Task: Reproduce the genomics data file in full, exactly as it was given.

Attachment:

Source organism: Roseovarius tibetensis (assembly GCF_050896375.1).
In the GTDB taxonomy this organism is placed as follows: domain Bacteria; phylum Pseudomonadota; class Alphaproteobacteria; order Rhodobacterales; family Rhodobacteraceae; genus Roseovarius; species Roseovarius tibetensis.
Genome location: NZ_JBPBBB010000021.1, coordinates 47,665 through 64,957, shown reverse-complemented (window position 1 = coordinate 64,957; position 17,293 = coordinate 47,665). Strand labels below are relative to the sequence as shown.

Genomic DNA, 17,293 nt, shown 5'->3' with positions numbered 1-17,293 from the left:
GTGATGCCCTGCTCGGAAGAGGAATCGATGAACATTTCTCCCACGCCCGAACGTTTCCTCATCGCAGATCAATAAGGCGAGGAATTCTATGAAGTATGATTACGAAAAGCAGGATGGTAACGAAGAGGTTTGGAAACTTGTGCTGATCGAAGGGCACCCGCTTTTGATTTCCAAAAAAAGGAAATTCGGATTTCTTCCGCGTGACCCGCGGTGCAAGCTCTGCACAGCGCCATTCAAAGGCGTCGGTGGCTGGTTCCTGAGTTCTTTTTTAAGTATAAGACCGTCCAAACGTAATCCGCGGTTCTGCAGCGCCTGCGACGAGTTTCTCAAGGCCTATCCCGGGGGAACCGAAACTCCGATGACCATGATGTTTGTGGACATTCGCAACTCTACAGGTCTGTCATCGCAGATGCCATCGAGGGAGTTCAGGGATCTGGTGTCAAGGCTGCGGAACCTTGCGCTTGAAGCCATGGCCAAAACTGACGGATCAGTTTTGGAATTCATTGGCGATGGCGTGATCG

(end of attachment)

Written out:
Source organism: Roseovarius tibetensis (assembly GCF_050896375.1).
In the GTDB taxonomy this organism is placed as follows: domain Bacteria; phylum Pseudomonadota; class Alphaproteobacteria; order Rhodobacterales; family Rhodobacteraceae; genus Roseovarius; species Roseovarius tibetensis.
Genome location: NZ_JBPBBB010000021.1, coordinates 47,665 through 64,957, shown reverse-complemented (window position 1 = coordinate 64,957; position 17,293 = coordinate 47,665). Strand labels below are relative to the sequence as shown.

Genomic DNA, 17,293 nt, shown 5'->3' with positions numbered 1-17,293 from the left:
GTGATGCCCTGCTCGGAAGAGGAATCGATGAACATTTCTCCCACGCCCGAACGTTTCCTCATCGCAGATCAATAAGGCGAGGAATTCTATGAAGTATGATTACGAAAAGCAGGATGGTAACGAAGAGGTTTGGAAACTTGTGCTGATCGAAGGGCACCCGCTTTTGATTTCCAAAAAAAGGAAATTCGGATTTCTTCCGCGTGACCCGCGGTGCAAGCTCTGCACAGCGCCATTCAAAGGCGTCGGTGGCTGGTTCCTGAGTTCTTTTTTAAGTATAAGACCGTCCAAACGTAATCCGCGGTTCTGCAGCGCCTGCGACGAGTTTCTCAAGGCCTATCCCGGGGGAACCGAAACTCCGATGACCATGATGTTTGTGGACATTCGCAACTCTACAGGTCTGTCATCGCAGATGCCATCGAGGGAGTTCAGGGATCTGGTGTCAAGGCTGCGGAACCTTGCGCTTGAAGCCATGGCCAAAACTGACGGATCAGTTTTGGAATTCATTGGCGATGGCGTGATCG